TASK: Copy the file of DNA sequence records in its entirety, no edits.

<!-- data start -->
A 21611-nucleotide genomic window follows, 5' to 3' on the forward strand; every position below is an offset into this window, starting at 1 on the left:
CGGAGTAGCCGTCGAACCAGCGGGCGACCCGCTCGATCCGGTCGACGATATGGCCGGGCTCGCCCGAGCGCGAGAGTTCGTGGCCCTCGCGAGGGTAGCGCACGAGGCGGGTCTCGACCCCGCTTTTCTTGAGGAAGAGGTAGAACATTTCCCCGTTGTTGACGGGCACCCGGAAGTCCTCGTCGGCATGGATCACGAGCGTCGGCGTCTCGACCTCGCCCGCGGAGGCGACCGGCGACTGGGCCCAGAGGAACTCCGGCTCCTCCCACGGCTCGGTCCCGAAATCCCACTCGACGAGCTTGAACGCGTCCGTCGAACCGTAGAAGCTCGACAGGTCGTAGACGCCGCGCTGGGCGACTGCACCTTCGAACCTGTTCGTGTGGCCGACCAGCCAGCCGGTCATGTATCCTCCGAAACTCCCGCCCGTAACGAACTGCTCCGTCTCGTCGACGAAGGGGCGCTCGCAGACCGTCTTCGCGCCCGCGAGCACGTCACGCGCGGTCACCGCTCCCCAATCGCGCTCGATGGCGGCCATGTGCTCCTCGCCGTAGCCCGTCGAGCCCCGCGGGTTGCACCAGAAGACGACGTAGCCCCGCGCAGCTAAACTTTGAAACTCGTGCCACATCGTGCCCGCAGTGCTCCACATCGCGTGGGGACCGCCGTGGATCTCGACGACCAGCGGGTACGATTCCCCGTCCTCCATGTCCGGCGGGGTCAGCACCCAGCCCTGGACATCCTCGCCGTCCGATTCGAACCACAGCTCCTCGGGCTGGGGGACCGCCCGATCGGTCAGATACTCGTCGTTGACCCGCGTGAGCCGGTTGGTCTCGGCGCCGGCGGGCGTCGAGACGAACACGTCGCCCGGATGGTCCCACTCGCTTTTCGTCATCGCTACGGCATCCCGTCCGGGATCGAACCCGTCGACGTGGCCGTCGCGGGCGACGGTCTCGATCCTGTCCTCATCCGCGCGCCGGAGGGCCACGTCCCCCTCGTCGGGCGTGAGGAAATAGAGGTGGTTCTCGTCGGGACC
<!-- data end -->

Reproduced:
A 21611-nucleotide genomic window follows, 5' to 3' on the forward strand; every position below is an offset into this window, starting at 1 on the left:
CGGAGTAGCCGTCGAACCAGCGGGCGACCCGCTCGATCCGGTCGACGATATGGCCGGGCTCGCCCGAGCGCGAGAGTTCGTGGCCCTCGCGAGGGTAGCGCACGAGGCGGGTCTCGACCCCGCTTTTCTTGAGGAAGAGGTAGAACATTTCCCCGTTGTTGACGGGCACCCGGAAGTCCTCGTCGGCATGGATCACGAGCGTCGGCGTCTCGACCTCGCCCGCGGAGGCGACCGGCGACTGGGCCCAGAGGAACTCCGGCTCCTCCCACGGCTCGGTCCCGAAATCCCACTCGACGAGCTTGAACGCGTCCGTCGAACCGTAGAAGCTCGACAGGTCGTAGACGCCGCGCTGGGCGACTGCACCTTCGAACCTGTTCGTGTGGCCGACCAGCCAGCCGGTCATGTATCCTCCGAAACTCCCGCCCGTAACGAACTGCTCCGTCTCGTCGACGAAGGGGCGCTCGCAGACCGTCTTCGCGCCCGCGAGCACGTCACGCGCGGTCACCGCTCCCCAATCGCGCTCGATGGCGGCCATGTGCTCCTCGCCGTAGCCCGTCGAGCCCCGCGGGTTGCACCAGAAGACGACGTAGCCCCGCGCAGCTAAACTTTGAAACTCGTGCCACATCGTGCCCGCAGTGCTCCACATCGCGTGGGGACCGCCGTGGATCTCGACGACCAGCGGGTACGATTCCCCGTCCTCCATGTCCGGCGGGGTCAGCACCCAGCCCTGGACATCCTCGCCGTCCGATTCGAACCACAGCTCCTCGGGCTGGGGGACCGCCCGATCGGTCAGATACTCGTCGTTGACCCGCGTGAGCCGGTTGGTCTCGGCGCCGGCGGGCGTCGAGACGAACACGTCGCCCGGATGGTCCCACTCGCTTTTCGTCATCGCTACGGCATCCCGTCCGGGATCGAACCCGTCGACGTGGCCGTCGCGGGCGACGGTCTCGATCCTGTCCTCATCCGCGCGCCGGAGGGCCACGTCCCCCTCGTCGGGCGTGAGGAAATAGAGGTGGTTCTCGTCGGGACC